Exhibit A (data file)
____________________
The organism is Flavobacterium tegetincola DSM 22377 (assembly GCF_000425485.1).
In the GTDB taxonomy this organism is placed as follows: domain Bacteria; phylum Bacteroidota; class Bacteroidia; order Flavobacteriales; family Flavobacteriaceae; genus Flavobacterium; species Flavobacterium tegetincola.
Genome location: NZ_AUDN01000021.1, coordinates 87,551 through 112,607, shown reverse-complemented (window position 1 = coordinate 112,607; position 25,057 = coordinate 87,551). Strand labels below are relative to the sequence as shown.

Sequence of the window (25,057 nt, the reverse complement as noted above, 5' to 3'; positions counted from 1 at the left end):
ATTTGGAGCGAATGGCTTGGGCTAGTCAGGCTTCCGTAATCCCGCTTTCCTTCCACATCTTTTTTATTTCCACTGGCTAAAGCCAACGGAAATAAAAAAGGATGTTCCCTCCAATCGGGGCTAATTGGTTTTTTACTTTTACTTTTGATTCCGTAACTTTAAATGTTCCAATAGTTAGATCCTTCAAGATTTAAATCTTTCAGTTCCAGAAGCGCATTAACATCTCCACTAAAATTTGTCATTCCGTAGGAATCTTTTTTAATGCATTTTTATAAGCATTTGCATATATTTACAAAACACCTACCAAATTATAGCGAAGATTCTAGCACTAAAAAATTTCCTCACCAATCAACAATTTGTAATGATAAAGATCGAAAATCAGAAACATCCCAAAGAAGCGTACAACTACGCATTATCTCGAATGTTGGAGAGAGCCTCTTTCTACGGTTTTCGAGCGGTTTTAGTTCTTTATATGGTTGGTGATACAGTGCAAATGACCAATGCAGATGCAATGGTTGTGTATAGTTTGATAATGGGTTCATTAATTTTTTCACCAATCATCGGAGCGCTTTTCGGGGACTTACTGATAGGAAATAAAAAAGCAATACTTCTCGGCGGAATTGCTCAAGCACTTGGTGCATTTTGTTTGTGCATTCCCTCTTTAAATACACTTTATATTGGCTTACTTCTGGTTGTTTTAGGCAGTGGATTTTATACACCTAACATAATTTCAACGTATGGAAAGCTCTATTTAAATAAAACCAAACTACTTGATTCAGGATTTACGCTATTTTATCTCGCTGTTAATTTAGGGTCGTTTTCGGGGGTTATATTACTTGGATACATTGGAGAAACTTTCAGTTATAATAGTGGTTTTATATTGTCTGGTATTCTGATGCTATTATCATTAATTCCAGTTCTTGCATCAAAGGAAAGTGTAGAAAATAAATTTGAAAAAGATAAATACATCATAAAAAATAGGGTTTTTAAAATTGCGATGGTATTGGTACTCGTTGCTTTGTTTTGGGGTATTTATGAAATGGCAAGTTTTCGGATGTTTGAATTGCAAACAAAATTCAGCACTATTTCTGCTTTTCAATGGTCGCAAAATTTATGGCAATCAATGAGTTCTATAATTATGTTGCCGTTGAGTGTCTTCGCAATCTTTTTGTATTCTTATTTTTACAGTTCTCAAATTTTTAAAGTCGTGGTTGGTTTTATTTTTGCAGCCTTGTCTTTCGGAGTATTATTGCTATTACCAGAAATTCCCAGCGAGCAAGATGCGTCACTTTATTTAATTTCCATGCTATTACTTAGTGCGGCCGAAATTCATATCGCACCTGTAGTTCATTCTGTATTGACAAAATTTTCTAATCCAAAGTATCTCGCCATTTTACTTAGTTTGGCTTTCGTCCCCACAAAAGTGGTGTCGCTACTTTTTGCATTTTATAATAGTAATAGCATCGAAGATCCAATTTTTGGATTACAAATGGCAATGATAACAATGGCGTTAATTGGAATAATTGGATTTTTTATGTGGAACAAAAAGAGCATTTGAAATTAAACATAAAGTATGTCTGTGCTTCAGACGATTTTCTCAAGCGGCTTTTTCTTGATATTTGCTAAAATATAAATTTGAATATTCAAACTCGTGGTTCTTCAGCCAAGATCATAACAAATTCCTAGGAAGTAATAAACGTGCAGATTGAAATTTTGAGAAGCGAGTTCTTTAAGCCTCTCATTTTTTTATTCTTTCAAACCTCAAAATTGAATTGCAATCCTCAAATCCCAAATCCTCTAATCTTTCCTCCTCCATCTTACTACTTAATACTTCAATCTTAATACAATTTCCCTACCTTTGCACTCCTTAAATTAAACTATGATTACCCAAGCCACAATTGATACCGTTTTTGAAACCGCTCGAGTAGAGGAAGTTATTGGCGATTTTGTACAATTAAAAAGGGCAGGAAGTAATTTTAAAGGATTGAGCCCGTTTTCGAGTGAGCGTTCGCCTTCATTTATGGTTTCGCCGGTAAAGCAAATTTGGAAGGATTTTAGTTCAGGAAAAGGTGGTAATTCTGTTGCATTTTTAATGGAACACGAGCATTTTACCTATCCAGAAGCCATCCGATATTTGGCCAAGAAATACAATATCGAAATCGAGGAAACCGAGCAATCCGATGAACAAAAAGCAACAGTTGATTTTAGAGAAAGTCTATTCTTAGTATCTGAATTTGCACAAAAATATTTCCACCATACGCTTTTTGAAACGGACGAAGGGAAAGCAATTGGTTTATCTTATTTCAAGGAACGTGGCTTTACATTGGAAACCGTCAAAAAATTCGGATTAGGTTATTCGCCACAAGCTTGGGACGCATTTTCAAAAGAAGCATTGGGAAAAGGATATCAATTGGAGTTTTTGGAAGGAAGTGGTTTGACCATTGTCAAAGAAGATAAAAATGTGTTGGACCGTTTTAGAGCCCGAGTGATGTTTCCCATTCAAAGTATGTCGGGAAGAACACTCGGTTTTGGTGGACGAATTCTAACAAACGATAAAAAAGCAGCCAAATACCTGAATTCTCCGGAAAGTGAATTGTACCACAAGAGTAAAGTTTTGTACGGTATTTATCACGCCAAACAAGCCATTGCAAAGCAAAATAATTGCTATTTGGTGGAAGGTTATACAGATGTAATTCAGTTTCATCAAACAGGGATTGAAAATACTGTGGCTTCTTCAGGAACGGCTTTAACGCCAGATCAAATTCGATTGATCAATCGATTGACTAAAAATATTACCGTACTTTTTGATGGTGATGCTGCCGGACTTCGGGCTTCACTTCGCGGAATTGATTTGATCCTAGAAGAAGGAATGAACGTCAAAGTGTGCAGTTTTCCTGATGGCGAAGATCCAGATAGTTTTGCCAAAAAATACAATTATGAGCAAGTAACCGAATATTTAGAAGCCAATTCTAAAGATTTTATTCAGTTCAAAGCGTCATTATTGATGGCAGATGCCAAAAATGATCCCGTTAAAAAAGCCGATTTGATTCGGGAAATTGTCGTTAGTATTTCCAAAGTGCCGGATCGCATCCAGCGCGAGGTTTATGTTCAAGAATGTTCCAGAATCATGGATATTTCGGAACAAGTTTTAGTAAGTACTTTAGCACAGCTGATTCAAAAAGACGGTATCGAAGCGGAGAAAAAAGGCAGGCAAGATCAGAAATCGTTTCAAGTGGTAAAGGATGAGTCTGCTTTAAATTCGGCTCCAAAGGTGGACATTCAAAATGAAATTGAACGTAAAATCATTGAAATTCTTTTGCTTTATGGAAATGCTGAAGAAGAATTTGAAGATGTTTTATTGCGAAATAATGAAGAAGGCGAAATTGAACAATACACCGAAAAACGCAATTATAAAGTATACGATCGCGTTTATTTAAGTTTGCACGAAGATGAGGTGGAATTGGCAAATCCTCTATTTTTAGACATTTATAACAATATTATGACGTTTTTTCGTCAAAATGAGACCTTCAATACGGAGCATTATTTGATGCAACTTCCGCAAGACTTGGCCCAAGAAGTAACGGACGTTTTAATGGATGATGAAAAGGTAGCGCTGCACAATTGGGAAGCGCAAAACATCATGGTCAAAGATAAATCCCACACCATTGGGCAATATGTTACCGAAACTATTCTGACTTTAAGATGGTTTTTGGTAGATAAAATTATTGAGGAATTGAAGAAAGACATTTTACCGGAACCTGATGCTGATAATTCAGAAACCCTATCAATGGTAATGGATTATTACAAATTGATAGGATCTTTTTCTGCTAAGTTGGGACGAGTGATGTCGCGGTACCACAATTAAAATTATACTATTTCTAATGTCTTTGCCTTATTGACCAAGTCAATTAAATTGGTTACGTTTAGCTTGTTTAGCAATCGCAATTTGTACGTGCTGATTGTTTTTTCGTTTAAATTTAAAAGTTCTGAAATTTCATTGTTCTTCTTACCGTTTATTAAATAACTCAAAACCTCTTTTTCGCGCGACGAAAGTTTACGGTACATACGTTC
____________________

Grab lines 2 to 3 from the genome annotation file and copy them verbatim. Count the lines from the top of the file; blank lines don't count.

In the GTDB taxonomy this organism is placed as follows: domain Bacteria; phylum Bacteroidota; class Bacteroidia; order Flavobacteriales; family Flavobacteriaceae; genus Flavobacterium; species Flavobacterium tegetincola.
Genome location: NZ_AUDN01000021.1, coordinates 87,551 through 112,607, shown reverse-complemented (window position 1 = coordinate 112,607; position 25,057 = coordinate 87,551). Strand labels below are relative to the sequence as shown.